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Tag: Hallmarks of aging

August 10, 2020
Epigenetic alterations, which are one of the proposed reasons we age, are the changes to gene expression that our cells experience as we get older. These alterations harm the fundamental functions of our cells and can increase the risk of cancer and other age-related diseases. Depending on your view, epigenetic alterations are either the result...
November 05, 2019
This is the final talk that we are releasing from Ending Age-Related Diseases 2019, our highly successful two-day conference that featured talks from leading researchers and investors, bringing them together to discuss the future of aging and rejuvenation biotechnology. João Pedro de Magalhães of the University of Liverpool discussed the genetic basis of aging and...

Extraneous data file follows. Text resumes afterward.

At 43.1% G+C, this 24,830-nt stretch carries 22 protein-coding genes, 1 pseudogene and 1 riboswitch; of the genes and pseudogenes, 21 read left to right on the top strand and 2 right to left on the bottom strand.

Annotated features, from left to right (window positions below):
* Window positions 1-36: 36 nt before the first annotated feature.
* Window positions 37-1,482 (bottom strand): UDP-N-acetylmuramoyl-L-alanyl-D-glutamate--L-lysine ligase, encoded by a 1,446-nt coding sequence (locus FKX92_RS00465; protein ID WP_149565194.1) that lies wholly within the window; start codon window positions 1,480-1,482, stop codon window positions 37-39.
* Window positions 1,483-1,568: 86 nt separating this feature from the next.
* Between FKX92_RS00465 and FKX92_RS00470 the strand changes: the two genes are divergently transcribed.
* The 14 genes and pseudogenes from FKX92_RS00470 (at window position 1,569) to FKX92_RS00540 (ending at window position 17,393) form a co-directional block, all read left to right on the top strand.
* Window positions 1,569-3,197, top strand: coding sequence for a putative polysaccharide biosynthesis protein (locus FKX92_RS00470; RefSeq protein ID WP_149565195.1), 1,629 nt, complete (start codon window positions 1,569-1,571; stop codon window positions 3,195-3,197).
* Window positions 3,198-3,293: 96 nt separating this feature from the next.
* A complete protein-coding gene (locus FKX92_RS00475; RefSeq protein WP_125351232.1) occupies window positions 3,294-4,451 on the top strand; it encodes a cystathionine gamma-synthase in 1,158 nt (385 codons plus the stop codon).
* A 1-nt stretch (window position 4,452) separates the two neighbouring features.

October 16, 2019
It was a pleasure speaking to Dr. Ronald Kohanski at the 2019 Ending Age-Related Diseases conference. Dr. Kohanski joined the field of aging research in 2005 as a Program Officer for the Division of Aging Biology at the National Institute on Aging. He moved on to become its Deputy Director in 2007 and has held...
September 05, 2019
In this informative X10 episode, Nicola and Giuliano discuss the nine hallmarks of aging, from the well-known 2013 paper of the same name. All nine of the hallmarks are addressed at once, but don't worry; the hallmarks will be discussed individually in later episodes. ? (adsbygoogle = window.adsbygoogle || []).push({});
February 09, 2019
Today, we conclude our ongoing series discussing the Hallmarks of Aging [1] by looking at the hallmark of altered intercellular communication, the change in signals between cells that can lead to some of the diseases and disabilities of aging. As an integrative hallmark, altered intercellular communication is caused by other hallmarks of aging. As a...
September 27, 2018
Today, we will be covering another important root cause of aging, mitochondrial dysfunction, which is one of the Hallmarks of Aging [1]. What are mitochondria? Mitochondria, which are often called the powerhouses of cells, act like miniature factories, converting the food we eat into usable energy in the form of a chemical called adenosine triphosphate...